• Shirley Schwartz
    2019-03-14 03:04

    What does the birth of a beautiful white buffalo calf mean to the people of Windy River Reservation? Another story in the Father John O'Malley and Vicki Holden series. What I absolutely love about this series (besides the wonderful main characters) is the Arapaho folklore and culture that are in every book in abundance. Ms. Coel always blends these traditions so well in her stories that they are like the string that ties everything together She always blends past and present into her books as well, and she does this so seamlessly that they always appear relevant for the modern setting of these books. All this, and usually a pretty good mystery is in there for all of us to enjoy as well. This story begin when Father John is faced with a troubled cowboy in his confessional one morning. The man is clearly uneasy and upset and before he abruptly leaves he tells Father Brown in the confessional that has murdered, but only because he had to. Then he disappears. Father Brown does not recognize the man, but his confession haunts him. A very blessed event occurs on a local buffalo ranch at the same time as all these mysterious happenings. A pure white buffalo calf is born on the Broken Buffalo Ranch. A white buffalo calf is a very sacred occurrence in Indian folklore. Shortly after this blessed event mysterious things start happening on the Wind River Reservation. White cowboys are being shot at while driving on the roads, cowboys are disappearing and a local rancher is found shot to death in his truck on the side of the road. Father John and Vicki know that all of these mysterious occurrences are connected and they set out to find out what is going on before more people are killed. This crime-fighting team (Father John and Vicki Holden) is one of the most unique in the mystery genre. These books are wonderful mysteries and I look forward to them.

  • Linda Branich
    2019-02-20 03:54

    If you enjoy Tony Hillermaan or William Kent Krueger, you will enjoy this book. It is not the first in the series, but like Krueger, the author cleverly fills the reader in on important past details so that no understanding of events or people from earlier books is lost.The setting is mostly on or near the Wind River Reservation in Wyoming. The main characters, a Jesuit Mission priest and a divorced, middle-aged Arapaho female attorney become an unlikely team caught up in missing persons and murder in the aftermath of the rare birth of a white buffalo calf , sacred to all Native Americans. Adding to this unusual birth is the fact that it happened on a reach owned by white people, but located on the Rez.Coel weaves the past with the present, throws in a hefty dose of Native lore, stories, customs, and history, in addition to tidbits about the mission and law that kept this reader turning page after page. The book progressed much the same way a fine French pastry chef carefully adds ingredients in a particular order in precise amounts to create his final mouth-watering dessert: delicious, satisfying, and leading the diner to crave more.I will definitely check out her other books.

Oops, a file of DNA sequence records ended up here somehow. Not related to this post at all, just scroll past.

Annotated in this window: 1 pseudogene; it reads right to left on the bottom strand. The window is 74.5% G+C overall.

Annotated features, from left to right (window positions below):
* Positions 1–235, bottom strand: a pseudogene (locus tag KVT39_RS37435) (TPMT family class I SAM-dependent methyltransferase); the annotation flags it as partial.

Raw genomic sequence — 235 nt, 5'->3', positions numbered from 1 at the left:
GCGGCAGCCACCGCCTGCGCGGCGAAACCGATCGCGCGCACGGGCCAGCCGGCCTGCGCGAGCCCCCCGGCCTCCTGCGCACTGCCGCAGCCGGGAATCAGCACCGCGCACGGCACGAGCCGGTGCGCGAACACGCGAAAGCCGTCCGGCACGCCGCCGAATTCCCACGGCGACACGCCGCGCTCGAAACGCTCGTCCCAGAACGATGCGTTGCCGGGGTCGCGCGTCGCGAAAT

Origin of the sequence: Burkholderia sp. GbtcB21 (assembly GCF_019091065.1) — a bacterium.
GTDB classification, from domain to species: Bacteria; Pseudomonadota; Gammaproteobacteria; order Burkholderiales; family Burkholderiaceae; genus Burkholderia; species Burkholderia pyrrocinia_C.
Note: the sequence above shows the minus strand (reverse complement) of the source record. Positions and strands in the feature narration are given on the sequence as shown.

• Sallee
    2019-02-22 03:58

    Night of the White Buffalo is another of author's Margaret Coel's Wind River mystery series. Crisply written with a great plot and wonderful descriptive writing she brings to life the story of the white buffalo, revered by Native Americans and many others. I learned that a white buffalo changes color in a year or two to black then brown and then red with the possibility of turning white again but always remaining sacred. The author is able to bring the joys and sorrows of the reservation Arapaho to light with a great murder story entwined. A great read.

  • Courtney Miller
    2019-03-21 08:58

    I always enjoy reading Margaret Coel's Wind River series of mysteries. I look forward to following Vicki Holden and Father O'Malley as they solve crime while wrestling their unrequited attraction to each other. I especially enjoyed Coel's handling of the white buffalo phenomenon and was inspired to write a series on the subject for Native American Antiquity (www.CourtneyMillerAuthor.com).